|Intro||American paediatrician and immunologist|
|From||United States of America|
|Birth||25 May 1930, Newark, USA|
|Death||21 May 2005, Boston, USA (aged 75 years)|
Fred Saul Rosen (May 25, 1930 – May 21, 2005) was a pediatrician and immunologist at Harvard Medical School and Boston Children's Hospital.
Early life and career
Rosen was born in Newark, NJ. He received his bachelor's degree from Lafayette College and his MD from Case Western Reserve University. He moved to Boston in 1955 to begin a pathology residency at Children's where he worked with Charles Janeway and Sidney Farber. He began an immunology fellowship in 1959. He and Janeway pioneered the study of primary immunodeficiency diseases at Boston Children's Hospital.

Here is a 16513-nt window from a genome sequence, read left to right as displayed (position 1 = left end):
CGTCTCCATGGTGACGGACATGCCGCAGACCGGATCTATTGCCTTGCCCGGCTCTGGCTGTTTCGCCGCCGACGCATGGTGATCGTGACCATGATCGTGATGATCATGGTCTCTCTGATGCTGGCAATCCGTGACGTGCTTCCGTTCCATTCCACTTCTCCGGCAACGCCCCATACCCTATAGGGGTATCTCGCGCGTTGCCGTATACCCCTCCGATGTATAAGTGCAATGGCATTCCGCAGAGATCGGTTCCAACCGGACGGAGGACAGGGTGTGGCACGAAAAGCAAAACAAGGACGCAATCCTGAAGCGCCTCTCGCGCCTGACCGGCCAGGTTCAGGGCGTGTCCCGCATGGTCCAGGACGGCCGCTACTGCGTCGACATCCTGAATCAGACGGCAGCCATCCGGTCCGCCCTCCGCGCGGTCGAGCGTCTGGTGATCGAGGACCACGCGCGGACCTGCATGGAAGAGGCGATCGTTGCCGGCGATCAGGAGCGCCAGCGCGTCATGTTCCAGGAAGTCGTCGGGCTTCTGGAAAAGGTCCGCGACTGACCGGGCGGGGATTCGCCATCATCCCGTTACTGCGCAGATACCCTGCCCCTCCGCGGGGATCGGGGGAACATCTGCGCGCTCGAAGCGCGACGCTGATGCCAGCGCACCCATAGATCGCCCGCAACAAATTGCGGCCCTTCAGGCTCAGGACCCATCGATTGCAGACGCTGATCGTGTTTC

Rosen discovered, early in his career, the cause of X-linked hyper-IgM syndrome. He also worked on X-linked agammaglobulinaemia. He published over 300 papers on his research.
Rosen was the head of the division of immunology at Boston Children's Hospital from 1968 to 1985. In 1987, he moved to the CBR Institute for Biomedical Research at Harvard University.
Rosen spoke French, Italian Spanish, German, Italian, Arabic and Russian, and traveled extensively.
Rosen died of cancer in 2005. He had no surviving family members.